Article Text

Download PDFPDF

Helical computed tomography (CT) is safe as the primary diagnostic test in suspected pulmonary embolism (PE)
  1. A Sathyapala
  1. asathyapala{at}

Statistics from

Request Permissions

If you wish to reuse any or all of this article please use the link below which will take you to the Copyright Clearance Center’s RightsLink service. You will be able to get a quick price and instant permission to reuse the content in many different ways.

Five hundred and ten patients with suspected PE underwent helical CT of the pulmonary arteries within 24 hours of presentation. If the CT scan was normal or inconclusive, lower limb ultrasonography was performed that day and on days 4 and 7. All patients were treated appropriately and followed up for 3 months.

Helical CT identified PE in 124 of 510 patients (24.3%). Of the 378 scans which did not show PE, 248 were normal while 130 identified an alternative diagnosis. Two of these 378 patients were found to have DVT on ultrasound that same day. The other 376 patients (who were not anticoagulated) had a 3 month thromboembolism rate of 0.8% (three of 376). If CT alone had been performed, the thromboembolism rate in those whose CT scan did not show PE would have been 1.3%. These rates are comparable to those after normal V/Q scans and normal pulmonary angiograms. Of the 246 patients who had a completely normal CT scan and normal ultrasound, only one had a confirmed PE over 3 months, giving this algorithm a false negative rate of 0.4% and a sensitivity of 99.6%.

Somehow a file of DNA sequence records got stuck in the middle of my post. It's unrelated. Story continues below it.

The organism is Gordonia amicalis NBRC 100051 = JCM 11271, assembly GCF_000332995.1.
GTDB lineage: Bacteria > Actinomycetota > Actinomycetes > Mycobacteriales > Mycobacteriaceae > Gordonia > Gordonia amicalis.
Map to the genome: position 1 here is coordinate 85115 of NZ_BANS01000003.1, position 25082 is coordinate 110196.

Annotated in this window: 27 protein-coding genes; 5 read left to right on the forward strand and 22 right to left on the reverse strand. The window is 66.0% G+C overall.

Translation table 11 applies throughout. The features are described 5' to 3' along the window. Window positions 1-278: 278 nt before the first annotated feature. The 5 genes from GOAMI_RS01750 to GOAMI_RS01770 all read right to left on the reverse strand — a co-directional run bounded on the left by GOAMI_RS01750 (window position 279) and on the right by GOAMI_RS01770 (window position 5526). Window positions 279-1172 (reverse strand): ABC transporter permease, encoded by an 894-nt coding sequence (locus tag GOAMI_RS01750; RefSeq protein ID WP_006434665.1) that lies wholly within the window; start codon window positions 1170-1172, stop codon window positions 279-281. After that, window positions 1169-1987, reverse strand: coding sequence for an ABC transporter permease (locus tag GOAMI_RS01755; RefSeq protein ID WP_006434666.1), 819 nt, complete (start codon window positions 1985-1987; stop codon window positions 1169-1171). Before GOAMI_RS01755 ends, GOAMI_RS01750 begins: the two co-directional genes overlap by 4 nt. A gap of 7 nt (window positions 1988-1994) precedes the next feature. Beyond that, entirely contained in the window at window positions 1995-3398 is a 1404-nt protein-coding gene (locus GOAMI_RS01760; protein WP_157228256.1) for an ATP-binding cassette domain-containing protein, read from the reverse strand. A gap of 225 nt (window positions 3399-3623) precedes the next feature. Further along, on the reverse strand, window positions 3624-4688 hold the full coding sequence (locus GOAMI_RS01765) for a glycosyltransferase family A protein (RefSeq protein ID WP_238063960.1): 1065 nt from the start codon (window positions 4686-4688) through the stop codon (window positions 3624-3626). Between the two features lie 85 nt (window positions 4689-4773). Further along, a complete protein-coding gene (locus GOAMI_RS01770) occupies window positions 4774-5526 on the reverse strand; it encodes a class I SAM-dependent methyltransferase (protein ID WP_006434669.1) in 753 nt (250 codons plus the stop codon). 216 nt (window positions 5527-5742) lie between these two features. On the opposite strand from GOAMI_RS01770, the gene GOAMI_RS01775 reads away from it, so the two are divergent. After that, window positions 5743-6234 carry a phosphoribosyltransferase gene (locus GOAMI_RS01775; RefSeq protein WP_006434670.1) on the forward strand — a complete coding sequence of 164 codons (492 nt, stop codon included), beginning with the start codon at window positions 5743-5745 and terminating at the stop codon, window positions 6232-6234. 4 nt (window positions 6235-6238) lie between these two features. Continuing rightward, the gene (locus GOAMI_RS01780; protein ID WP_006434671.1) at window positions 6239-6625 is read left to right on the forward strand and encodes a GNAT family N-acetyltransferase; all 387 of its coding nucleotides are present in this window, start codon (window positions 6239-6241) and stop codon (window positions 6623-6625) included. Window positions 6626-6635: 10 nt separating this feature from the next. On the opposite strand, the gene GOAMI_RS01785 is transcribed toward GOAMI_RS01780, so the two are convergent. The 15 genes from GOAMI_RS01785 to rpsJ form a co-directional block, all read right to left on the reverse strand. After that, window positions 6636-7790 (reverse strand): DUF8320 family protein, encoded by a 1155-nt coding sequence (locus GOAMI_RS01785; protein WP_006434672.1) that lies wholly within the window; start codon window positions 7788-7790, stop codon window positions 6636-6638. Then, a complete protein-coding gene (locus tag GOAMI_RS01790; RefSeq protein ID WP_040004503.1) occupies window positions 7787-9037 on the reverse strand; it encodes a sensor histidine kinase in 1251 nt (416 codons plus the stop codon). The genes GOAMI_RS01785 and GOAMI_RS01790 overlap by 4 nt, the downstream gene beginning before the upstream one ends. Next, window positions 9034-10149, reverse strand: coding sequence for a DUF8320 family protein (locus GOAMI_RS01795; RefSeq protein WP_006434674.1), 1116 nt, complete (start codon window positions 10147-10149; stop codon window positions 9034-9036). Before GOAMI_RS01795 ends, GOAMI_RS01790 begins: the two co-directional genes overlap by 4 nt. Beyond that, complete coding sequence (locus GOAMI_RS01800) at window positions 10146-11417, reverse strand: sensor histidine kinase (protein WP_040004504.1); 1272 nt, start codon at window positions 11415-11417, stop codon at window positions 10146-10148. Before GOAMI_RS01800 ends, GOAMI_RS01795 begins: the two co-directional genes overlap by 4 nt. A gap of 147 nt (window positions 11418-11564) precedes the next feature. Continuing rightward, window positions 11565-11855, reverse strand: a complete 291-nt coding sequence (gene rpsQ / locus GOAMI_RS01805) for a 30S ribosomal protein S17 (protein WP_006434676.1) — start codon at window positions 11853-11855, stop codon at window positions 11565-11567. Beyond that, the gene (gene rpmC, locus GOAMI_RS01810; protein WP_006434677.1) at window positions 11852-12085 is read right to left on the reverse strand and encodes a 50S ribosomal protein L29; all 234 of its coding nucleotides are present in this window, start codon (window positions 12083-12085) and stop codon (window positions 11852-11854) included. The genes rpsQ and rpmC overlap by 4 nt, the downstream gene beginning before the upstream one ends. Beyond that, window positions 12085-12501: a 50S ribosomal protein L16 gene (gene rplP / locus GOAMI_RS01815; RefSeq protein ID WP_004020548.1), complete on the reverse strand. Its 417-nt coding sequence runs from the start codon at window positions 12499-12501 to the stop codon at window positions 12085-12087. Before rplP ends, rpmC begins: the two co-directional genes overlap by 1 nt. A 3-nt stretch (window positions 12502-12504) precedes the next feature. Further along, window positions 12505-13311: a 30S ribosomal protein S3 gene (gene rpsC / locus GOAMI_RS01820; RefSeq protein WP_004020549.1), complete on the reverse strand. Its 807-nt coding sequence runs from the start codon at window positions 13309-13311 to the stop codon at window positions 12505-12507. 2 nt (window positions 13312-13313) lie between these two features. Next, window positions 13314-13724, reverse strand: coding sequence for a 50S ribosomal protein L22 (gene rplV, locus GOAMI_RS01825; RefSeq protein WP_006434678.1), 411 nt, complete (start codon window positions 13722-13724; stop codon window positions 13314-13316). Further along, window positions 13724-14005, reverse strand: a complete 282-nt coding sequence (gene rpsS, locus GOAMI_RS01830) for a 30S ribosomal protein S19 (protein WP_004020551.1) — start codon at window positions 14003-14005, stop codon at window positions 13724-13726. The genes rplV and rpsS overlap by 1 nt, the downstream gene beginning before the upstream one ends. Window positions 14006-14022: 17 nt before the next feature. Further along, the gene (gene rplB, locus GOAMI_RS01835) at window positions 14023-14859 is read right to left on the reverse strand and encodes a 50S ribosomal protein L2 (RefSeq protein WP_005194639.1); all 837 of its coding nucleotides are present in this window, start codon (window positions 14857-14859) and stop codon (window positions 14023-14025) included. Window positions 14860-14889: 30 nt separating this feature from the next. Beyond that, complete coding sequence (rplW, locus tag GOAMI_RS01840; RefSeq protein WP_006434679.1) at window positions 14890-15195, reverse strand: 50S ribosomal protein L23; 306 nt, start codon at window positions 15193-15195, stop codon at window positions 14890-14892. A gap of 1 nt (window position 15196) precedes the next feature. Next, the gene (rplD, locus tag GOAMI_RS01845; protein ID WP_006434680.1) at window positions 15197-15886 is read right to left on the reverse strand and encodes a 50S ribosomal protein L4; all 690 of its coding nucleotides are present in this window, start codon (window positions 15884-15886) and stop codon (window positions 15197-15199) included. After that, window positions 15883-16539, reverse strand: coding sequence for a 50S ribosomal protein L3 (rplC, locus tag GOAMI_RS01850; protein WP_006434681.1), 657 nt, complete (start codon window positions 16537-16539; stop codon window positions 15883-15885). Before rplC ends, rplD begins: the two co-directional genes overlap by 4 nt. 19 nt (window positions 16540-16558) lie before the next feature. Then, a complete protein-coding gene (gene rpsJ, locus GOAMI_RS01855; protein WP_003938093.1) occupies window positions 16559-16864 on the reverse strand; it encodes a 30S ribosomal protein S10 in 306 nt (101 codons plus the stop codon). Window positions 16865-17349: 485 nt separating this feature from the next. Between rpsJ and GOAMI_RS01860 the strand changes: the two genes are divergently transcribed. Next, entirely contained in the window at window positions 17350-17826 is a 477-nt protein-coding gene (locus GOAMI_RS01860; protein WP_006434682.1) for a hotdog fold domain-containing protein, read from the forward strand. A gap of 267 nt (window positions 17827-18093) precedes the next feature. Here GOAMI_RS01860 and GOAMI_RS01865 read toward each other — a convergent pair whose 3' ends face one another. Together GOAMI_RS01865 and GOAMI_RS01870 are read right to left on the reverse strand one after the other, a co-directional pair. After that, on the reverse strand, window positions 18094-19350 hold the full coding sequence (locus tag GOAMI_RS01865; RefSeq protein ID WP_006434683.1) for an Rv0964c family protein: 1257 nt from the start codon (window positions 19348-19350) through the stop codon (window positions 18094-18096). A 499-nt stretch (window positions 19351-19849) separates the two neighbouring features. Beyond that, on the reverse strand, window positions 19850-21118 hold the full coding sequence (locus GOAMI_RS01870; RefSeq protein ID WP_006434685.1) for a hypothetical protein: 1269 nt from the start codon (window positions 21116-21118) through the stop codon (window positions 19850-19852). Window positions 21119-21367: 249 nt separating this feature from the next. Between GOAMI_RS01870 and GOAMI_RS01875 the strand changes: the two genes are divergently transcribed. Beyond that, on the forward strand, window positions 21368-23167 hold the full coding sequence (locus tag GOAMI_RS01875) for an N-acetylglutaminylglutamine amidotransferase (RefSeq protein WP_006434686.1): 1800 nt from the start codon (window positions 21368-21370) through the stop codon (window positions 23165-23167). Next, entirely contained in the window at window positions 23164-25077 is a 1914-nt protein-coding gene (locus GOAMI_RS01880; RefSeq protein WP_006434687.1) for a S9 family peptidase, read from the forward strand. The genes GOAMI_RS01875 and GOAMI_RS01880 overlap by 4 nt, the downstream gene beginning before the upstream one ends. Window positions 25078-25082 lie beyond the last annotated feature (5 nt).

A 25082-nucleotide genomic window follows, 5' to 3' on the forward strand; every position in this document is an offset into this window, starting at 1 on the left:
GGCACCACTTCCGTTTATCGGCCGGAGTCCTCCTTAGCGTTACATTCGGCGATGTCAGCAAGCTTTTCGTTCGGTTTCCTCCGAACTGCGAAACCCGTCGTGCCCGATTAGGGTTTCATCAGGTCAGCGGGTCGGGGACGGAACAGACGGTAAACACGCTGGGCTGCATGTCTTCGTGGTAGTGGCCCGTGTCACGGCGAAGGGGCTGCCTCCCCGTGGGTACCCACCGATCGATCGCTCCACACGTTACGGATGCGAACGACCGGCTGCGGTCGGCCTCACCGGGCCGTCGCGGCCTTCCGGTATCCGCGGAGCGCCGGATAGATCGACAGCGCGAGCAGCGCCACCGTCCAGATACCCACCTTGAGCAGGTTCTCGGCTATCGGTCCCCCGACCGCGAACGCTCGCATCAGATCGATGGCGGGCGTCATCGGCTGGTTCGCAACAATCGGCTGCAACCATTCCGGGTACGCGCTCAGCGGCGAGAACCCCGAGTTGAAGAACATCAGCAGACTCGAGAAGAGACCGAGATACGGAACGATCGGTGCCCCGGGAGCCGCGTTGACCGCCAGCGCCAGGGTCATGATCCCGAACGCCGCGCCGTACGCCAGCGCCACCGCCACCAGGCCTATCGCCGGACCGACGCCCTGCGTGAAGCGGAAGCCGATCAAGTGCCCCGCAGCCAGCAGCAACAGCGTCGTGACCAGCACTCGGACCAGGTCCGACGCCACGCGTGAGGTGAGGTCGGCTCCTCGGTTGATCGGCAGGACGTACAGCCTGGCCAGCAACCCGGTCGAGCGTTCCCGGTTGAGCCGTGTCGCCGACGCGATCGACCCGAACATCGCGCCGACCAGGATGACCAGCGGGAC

Helical CT appears to be sufficient as the primary diagnostic tool for PE, becoming even more sensitive with ultrasonography. It also has the advantage of providing an alternative diagnosis for symptoms in 25% of patients. However, this study does not take into account the costs or hazards of CT scanning, nor does it incorporate such other tests as d-dimer estimation.

View Abstract